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Tomato Persian Rice – Polo Germez


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Tomato Persian Rice - Polo Germez


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Tomato Persian Rice – Polo Germez

Make sure to have a colander ready in the sink to drain the rice. When cooking the tadig, make sure the paper towels are safely away from the heat.


  • Ready Time : 0 min




  • 3 cups basmati rice, checked and rinsed
  • 1 (28-ounce) can crushed tomatoes
  • 3 cups water
  • 1/2 cup canola oil
  • 1 1/2 tablespoons salt
  • 1/4 teaspoon ground saffron (optional)
  • 1 large onion, chopped into small dice


1. Fill a 6-quart nonstick saucepan with rice, tomatoes, water, canola oil, salt, saffron, and onion. Mix together. Cover and bring to a boil over high heat. Reduce heat to medium/low. Simmer for 10 minutes.
2. Uncover and place 2 paper towels (one on top of the other) over the rice. The ends will extend outside the pot. Replace the lid tightly. Reduce heat to low and simmer for 30 minutes.
3. Turn off the heat and tilt the lid to allow the steam to escape so that the crunchy bottom does not become soggy.
4. Serve on a shallow platter, mounding the rice into a pyramid, and garnishing with the tadig.


About Reyna Simnegar


Reyna was born in Venezuela and moved to the US in 1995 to pursue her degree in Interior Design at UCLA. When Sammy, her future husband moved to NY to attend graduate school, she moved there to be closer to him. Before Reyna left Los Angeles, Sammy's mother, who was afraid Sammy would starve in NY without authentic Persian food, taught her the intimate secrets of Persian cuisine so she could cook for Sammy. (This was a super investment for Sammy's mom, because it obviated the need to FedEx frozen Persian food to NY!) She lives with her husband and five lively boys in Boston, MA.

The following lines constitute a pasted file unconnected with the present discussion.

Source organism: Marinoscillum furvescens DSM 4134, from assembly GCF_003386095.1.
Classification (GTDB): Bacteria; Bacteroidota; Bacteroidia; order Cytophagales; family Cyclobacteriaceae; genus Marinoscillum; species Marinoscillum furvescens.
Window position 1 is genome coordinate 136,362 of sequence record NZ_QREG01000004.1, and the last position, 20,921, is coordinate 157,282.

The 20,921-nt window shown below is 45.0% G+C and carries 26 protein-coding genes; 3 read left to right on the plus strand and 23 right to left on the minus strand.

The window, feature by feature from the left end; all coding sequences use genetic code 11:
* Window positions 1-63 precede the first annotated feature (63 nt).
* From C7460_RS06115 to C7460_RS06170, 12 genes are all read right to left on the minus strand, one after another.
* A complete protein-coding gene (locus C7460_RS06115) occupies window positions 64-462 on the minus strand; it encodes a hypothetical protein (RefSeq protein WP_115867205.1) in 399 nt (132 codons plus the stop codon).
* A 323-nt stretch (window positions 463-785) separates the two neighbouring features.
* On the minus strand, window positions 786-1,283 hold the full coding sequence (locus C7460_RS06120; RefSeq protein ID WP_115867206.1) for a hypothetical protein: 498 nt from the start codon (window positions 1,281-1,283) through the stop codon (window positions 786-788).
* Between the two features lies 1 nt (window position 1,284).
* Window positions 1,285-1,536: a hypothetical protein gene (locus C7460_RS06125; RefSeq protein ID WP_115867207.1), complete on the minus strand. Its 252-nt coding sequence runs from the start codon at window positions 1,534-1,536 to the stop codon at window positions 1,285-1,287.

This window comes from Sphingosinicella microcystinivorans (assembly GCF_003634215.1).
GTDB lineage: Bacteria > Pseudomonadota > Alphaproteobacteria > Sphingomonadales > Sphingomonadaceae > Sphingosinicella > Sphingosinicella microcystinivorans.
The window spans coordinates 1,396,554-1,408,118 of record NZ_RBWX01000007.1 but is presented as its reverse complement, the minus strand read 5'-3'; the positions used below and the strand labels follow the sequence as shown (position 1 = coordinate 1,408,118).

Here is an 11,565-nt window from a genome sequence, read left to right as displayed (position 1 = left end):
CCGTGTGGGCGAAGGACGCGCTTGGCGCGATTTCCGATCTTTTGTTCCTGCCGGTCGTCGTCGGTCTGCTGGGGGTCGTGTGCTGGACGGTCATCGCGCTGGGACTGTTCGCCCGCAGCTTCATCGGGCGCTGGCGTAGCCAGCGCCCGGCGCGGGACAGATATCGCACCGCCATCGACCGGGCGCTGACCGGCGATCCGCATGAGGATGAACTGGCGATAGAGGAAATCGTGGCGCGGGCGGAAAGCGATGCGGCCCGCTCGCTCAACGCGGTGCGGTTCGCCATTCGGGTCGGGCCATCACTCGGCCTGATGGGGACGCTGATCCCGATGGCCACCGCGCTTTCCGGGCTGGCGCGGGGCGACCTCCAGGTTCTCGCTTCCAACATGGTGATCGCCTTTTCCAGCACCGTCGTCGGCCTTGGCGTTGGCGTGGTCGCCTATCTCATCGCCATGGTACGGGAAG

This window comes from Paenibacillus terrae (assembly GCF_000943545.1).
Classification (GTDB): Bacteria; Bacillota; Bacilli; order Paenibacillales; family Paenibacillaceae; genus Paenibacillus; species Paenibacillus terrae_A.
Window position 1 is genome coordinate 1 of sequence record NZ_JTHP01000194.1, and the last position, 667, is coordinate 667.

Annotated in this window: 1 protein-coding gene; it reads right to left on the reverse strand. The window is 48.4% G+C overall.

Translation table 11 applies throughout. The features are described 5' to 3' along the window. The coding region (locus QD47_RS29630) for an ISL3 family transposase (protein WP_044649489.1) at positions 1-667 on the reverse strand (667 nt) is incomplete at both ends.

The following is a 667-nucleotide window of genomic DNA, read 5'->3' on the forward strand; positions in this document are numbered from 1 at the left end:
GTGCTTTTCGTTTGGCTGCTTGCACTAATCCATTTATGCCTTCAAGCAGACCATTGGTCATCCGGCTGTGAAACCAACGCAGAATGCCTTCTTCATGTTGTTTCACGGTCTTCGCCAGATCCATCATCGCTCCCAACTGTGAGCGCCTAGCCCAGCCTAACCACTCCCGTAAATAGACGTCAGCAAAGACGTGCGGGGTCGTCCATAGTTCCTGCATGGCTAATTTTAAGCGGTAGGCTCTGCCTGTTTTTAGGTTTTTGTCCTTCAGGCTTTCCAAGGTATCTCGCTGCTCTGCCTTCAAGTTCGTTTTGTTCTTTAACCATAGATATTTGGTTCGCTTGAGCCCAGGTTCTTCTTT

5 Responses to Tomato Persian Rice – Polo Germez

  1. Hi There…….Try slicing potatoes (french chips) fry in some oil in bottom of Rice Saucepan then add rice, it makes the Tadiq into crispy chips and crispy rice bits, naughty and delicious!

  2. avatar says: Evelyn

    Made this as a side for Shabbat dinner and my children absolutely loved it!! The safron was a bit difficult to find but I picked it up some saffron threads at Whole foods and it was worth it.

    • Do you have a Trader Joe’s Market in your area, you can get small quantities of saffron for $4. Also a site called the The Spice Sage also has wonderful spices at reasonable prices.

  3. avatar says: Menucha

    Delicious and so easy to make – even without saffron! I think this is going to become a regular in our house…

  4. I tripped over a recipe similar to this in a book of Persian recipes and they said to use a clean lint free towel or cheesecloth type towel, and they suggested clothe spinning the ends up over the top of the lid (so the cloth would not catch on fire, of course.). The paper towels would likely work, I guess, but sooner or later, some “Green” person is gonna point out the bleaches and such used to pre-treat the fibers used in paper towels, or the cost of a towel or whatever!! haha! either way works for me. And I’ve noticed sometimes saffron is cheaper at the local, “mom and pop” out-of-the-way local ethnic stores, particularly if you have a lot of Hispanic or Middle Eastern residents in your area (like a college town where I live.). They tend to be cheaper than the high dollar health food stores with fancy branded spice and herb sections. A tiny smidge of turmeric powder works too but won’t have quite the taste of saffron!! :)

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